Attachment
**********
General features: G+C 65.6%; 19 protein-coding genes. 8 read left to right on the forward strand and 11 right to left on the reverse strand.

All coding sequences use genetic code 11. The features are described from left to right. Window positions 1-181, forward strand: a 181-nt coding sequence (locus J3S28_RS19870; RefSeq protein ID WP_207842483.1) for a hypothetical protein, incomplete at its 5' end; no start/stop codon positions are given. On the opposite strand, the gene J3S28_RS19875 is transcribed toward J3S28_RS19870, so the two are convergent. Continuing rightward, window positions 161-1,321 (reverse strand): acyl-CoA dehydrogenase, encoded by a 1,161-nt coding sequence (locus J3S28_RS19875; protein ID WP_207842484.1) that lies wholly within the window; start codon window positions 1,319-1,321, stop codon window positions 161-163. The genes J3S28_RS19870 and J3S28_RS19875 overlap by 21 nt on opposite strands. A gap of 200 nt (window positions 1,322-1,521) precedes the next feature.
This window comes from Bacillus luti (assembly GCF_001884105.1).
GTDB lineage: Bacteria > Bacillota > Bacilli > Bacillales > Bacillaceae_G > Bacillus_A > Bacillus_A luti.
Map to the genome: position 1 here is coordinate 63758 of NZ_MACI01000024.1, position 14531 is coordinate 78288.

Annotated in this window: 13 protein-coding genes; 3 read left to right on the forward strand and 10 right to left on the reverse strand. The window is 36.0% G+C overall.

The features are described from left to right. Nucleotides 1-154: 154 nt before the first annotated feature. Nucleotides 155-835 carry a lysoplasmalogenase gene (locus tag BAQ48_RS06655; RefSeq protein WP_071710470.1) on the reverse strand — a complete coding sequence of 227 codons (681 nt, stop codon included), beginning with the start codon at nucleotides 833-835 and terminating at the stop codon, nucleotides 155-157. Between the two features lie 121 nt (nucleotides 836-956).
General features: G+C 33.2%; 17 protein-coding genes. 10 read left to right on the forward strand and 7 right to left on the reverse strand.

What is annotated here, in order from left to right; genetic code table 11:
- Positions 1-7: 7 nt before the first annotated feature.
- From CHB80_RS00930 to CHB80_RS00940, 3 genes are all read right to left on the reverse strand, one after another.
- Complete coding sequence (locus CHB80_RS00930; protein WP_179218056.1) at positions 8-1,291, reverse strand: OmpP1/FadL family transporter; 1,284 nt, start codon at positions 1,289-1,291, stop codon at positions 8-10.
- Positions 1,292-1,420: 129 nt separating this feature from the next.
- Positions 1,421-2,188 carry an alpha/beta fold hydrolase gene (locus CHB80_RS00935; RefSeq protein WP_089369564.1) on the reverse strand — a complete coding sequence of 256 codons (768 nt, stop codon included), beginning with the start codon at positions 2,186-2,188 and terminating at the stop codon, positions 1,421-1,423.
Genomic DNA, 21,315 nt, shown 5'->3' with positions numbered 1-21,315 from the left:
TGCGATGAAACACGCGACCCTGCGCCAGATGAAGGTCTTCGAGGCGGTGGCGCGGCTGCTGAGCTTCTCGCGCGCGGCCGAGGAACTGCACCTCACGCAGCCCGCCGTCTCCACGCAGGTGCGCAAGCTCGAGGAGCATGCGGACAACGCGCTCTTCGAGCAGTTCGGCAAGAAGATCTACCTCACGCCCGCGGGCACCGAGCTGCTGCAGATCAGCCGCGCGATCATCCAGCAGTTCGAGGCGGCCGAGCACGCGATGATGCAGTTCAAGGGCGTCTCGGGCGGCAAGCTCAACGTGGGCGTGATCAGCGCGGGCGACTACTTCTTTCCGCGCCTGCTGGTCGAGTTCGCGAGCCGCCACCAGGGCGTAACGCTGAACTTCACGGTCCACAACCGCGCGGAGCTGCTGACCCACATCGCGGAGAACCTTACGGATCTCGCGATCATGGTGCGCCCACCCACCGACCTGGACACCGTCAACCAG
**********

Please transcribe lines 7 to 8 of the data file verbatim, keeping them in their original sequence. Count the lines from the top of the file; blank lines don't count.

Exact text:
The features are described from left to right. Nucleotides 1-154: 154 nt before the first annotated feature. Nucleotides 155-835 carry a lysoplasmalogenase gene (locus tag BAQ48_RS06655; RefSeq protein WP_071710470.1) on the reverse strand — a complete coding sequence of 227 codons (681 nt, stop codon included), beginning with the start codon at nucleotides 833-835 and terminating at the stop codon, nucleotides 155-157. Between the two features lie 121 nt (nucleotides 836-956).
General features: G+C 33.2%; 17 protein-coding genes. 10 read left to right on the forward strand and 7 right to left on the reverse strand.